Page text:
Gay marriage

Andrew Cuomo helps win battle for NY gay marriage

It took New York Governor and Democrat Andrew Cuomo just six months after taking office to score a political victory with the state's approval to legalise gay marriage.

Born in Queens, the son of former New York governor Mario Cuomo served as secretary of housing and urban development under former President Bill Clinton from 1997 to 1991.

When the younger Cuomo won the election for governor of New York in November 2010 aided by his popularity as a state attorney general, he ranked adopting gay marriage among his priorities, a difficult challenge after a failed attempt in 2009 and taking into account the state Senate's Republican majority.

But just six months after he assumed office, the 53-year-old politician launched an offensive on June 14 by presenting his proposed "Marriage Equality Act."

The bill was quickly approved by the New York assembly, which holds a Democratic majority, but then came under renewed pressure from senate Republicans.

The votes seemed unreachable: the bill needed 32 of 62 votes before the legislature went into recess on June 20.

Cuomo showed political will and participated in arduous negotiations with the state senate president, Republican Dean Skelos, who was forced to prolong the session.

In announcing on Friday afternoon that the gay marriage bill would be brought to a vote, Skelos recognised Cuomo's "cooperation" in accepting the "concerns" of Republicans and amending an original plan in order to protect the rights of religious institutions.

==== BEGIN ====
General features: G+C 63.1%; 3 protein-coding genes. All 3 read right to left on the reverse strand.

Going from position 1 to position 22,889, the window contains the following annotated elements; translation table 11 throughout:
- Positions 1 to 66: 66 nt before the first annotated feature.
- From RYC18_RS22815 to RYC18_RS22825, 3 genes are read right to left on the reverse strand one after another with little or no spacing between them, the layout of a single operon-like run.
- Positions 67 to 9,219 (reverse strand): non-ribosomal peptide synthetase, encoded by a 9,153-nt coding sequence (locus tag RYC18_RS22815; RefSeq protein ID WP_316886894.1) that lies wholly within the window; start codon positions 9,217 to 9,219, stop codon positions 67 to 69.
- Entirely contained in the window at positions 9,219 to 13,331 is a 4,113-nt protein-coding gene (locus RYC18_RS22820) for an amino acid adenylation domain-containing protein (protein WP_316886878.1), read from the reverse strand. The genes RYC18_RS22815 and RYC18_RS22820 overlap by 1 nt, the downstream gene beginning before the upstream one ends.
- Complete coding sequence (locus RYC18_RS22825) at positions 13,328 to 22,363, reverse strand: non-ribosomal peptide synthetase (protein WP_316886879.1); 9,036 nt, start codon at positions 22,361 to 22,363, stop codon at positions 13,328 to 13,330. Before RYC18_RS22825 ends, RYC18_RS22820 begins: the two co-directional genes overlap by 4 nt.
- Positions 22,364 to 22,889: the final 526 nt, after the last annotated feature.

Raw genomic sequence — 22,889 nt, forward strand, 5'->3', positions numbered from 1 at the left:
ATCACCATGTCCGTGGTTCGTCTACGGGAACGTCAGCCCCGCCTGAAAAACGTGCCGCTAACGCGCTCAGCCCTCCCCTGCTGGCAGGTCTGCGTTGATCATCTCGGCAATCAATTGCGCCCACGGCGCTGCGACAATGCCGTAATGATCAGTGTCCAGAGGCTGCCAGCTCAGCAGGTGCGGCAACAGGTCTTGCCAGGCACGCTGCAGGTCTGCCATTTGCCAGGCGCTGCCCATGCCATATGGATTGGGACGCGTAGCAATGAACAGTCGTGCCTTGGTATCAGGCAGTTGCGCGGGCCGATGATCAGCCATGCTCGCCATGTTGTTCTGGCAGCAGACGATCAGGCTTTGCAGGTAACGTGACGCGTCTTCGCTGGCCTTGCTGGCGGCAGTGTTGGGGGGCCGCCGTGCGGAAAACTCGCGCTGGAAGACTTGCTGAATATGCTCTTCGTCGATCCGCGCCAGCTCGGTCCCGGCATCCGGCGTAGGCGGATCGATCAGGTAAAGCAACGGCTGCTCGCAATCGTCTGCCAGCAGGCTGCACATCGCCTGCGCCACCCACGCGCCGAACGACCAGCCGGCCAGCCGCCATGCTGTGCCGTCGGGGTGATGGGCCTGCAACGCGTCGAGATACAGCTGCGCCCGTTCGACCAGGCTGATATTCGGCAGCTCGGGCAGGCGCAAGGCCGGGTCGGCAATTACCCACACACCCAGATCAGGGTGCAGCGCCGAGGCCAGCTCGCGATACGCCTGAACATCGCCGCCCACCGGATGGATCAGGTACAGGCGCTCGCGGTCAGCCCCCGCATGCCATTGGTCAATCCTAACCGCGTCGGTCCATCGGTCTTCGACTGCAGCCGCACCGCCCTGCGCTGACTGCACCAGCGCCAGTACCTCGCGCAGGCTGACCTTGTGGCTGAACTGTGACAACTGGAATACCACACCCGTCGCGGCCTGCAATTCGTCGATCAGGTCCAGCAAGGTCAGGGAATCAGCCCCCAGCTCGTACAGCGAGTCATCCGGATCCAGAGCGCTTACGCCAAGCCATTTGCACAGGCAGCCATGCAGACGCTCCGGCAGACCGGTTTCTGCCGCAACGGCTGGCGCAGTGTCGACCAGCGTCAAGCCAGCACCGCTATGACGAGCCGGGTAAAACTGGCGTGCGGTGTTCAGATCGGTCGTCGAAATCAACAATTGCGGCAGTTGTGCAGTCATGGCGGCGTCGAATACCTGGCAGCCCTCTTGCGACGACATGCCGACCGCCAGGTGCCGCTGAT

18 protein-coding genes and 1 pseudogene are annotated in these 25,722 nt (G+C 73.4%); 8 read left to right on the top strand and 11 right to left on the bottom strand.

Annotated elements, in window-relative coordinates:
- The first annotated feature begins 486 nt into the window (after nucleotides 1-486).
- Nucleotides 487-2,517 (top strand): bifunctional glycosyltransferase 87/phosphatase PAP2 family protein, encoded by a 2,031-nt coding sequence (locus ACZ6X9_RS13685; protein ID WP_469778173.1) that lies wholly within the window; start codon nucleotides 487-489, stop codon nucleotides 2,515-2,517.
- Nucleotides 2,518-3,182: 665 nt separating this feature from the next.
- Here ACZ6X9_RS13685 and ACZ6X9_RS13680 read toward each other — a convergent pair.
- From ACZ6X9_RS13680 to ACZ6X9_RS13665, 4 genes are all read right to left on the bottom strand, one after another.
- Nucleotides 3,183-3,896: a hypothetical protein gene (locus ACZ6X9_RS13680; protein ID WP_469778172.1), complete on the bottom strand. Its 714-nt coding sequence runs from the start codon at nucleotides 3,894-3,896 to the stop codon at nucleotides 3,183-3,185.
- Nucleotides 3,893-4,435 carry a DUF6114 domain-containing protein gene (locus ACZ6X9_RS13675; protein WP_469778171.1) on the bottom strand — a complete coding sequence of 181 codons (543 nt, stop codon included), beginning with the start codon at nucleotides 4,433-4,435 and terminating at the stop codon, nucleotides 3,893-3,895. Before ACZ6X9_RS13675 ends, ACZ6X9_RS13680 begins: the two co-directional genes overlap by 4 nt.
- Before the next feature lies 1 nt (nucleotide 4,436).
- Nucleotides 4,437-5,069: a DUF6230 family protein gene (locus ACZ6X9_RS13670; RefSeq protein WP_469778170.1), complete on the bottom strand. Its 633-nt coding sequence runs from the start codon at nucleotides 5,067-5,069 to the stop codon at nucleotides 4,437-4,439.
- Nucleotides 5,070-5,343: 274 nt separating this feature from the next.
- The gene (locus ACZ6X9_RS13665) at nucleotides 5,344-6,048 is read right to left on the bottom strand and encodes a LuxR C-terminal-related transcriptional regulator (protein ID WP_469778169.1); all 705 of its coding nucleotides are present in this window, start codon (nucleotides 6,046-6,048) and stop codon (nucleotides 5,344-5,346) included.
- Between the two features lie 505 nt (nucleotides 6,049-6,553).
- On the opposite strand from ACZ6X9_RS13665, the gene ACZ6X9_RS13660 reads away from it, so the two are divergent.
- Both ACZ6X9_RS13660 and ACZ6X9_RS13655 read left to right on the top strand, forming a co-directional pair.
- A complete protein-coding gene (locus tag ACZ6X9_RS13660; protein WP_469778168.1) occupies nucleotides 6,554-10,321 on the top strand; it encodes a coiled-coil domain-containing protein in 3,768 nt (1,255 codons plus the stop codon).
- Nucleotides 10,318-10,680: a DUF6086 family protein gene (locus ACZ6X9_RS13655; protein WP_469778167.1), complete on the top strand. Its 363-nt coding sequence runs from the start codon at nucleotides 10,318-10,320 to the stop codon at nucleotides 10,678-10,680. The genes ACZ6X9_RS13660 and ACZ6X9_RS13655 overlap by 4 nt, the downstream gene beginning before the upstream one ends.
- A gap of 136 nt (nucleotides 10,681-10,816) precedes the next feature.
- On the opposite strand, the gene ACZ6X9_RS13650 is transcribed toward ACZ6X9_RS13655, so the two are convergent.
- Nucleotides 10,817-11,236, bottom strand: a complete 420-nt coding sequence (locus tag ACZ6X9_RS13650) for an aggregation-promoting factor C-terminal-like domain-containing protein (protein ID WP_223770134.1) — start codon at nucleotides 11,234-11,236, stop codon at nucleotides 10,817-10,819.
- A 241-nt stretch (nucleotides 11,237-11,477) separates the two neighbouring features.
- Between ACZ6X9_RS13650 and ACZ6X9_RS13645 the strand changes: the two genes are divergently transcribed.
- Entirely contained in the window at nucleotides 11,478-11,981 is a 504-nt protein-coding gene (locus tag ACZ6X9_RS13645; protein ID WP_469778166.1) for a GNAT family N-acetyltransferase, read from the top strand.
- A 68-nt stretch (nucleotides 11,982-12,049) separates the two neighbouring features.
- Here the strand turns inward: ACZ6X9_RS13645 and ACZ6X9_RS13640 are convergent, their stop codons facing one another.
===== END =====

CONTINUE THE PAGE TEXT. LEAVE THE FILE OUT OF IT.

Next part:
After the victory of 33 votes to 29, Cuomo was flanked on both sides by legislators in the capital city of Albany as he signed the bill into law late Friday night.

"Democracy works when the people speak. And the people spoke in volumes over these past few months. And this legislature responded this week to their calls," Cuomo said after the vote.

As expected, the New York gay community spared no praise for Cuomo.

"We applaud the governor for his tremendous leadership to make marriage equality a priority," said the National Gay and Lesbian Task Force, one of many gay rights groups that drove the project.

Cuomo's victory elevates him to a possible candidacy for the White House in 2016, said Democratic consultant Jason Ralston.

"It's not just that he delivered on a major civil rights issue for the Democratic base in a huge state, it's how he did it — winning bipartisan support and sticking with it when it seemed it might fail," Ralston told The Washington Post.

"Combine that with his name and his focus on the middle class and he is at the front of the pack for 2016." Cuomo was previously married to Kerry Kennedy, a daughter of the late Robert F. Kennedy. They have three daughters.

(Published by Dawn - June 27, 2011)

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